SUBTRACTIVELAD: Life At The End Of The World (n5MD)


Posted on Mar 24th 2010 01:30 am

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SubtractiveLAD: Life At The End Of The World

Life At The End Of The World
n5MD 2010
10 Tracks. 63mins14secs

Amazon UK: CD | DLD US: CD | DLD Boomkat: CD iTunes: DLD

Anchored somewhere between the refined ambient work of Brian Eno and the lush hazy guitar motifs of Slowdive, Vancouver-based Stephen Hummel, AKA SubtractiveLAD, has become, in the space of six albums in as many years, one of the most prominent artists to have emerged from the n5MD stable. From his first steps away from his background as a jazz musician back in 2005, he has predominantly been found scouring the outer reaches of ambient electronic music, and while his subsequent record, Suture (2006) introduced a slightly more beat-driven approach, he returned to vast atmospheric soundscapes with No Man’s Lab (2007), this time supplementing his largely electronic set up with a guitar, an instrument which, in extremely treated form, has since become central to his work.

His latest offering, Life At The End Of The World, revisits some of the big themes of its epic predecessor, Where The Land Meets The Sky, especially the vast sweeping atmospheric sprawls of its second half and is preoccupied with the same notion of open space. Here though, the tracks are much more condensed, with the longest barely scratching the ten minute mark. Remain the impressive sonic spaces, the slowly-changing melodies and the dense textures, all wrapped up in copious amounts of effects, making it almost entirely impossible to dissociate guitar and electronics. Life At The End Of The World appears to exist in the depth of a thick wintery haze, with only very occasional sparks of light to mark the way, the most prominent of these being a swirling piano motif, somewhat reminiscent of Sigur Rós on Summer In Your Mouth. These moments are few and far between though, and never materialize for long, leaving the listener lost in Hummel’s carefully woven sonic webs for the most part. This is far from being an unpleasant sentiment however. Indeed, while there is apparently very little in the structure of a track to differentiate it from another, this goes toward creating a rather effective atmospheric setting all the way through. There are some particularly beautiful moments worth noting on here, whether it is the heavenly glow of a slide guitar on The Deep And Lonely Quiet, recalling Slowdive at their most peaceful, and, occasionally Victorialand-era Cocteau Twins, while With Eternal Lids Apart takes an almost orchestral turn around its midway point, and the title track becomes impressively dense as it sinks into heavy clouds of distortions.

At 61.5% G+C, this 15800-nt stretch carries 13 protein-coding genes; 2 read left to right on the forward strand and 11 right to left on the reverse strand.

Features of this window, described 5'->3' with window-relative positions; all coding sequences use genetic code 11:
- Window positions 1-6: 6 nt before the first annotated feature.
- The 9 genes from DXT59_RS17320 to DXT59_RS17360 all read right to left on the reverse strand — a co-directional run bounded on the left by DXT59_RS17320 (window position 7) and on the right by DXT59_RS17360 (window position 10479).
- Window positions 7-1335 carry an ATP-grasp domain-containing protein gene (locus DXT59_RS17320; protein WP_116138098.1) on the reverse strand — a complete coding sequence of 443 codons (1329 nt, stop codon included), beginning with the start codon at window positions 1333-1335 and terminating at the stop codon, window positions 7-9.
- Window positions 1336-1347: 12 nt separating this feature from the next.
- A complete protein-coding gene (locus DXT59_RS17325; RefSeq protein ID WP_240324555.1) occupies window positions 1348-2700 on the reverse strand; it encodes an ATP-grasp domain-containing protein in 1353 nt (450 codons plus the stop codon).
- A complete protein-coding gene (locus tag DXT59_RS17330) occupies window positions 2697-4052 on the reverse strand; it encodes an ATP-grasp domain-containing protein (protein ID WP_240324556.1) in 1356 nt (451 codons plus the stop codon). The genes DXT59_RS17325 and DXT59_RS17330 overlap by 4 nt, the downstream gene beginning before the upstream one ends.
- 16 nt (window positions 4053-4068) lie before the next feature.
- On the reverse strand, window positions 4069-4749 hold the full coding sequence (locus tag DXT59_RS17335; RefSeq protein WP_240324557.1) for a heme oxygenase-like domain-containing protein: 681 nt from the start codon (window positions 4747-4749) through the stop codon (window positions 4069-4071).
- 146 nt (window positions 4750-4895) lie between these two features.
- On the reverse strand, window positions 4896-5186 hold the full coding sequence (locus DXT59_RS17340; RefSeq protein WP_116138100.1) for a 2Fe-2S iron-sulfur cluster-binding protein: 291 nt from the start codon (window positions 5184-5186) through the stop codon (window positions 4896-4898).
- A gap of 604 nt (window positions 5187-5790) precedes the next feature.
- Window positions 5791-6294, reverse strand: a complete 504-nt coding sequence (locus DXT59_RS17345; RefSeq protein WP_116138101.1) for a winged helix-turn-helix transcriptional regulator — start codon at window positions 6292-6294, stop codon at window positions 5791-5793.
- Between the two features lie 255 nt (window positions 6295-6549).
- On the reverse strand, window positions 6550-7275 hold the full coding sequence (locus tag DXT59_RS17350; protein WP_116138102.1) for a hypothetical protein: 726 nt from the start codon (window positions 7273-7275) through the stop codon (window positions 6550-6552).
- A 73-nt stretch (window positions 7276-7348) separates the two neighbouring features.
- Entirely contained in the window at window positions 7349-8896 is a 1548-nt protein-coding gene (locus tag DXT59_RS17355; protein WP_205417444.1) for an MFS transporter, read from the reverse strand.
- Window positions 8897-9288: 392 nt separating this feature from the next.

In recent years, the SubtractiveLAD sound has become much thicker and more ambitious, and Life At The End Of The World sees Stephen Hummel take this to yet another level. While there is nothing here that quite matches the epic scale of some of the pieces from his last record, he applies a very similar process to shorter pieces and creates his most haunting soundtrack yet.


SubtractiveLAD | SubtractiveLAD (MySpace) | n5MD
Amazon UK: CD | DLD US: CD | DLD Boomkat: CD iTunes: DLD

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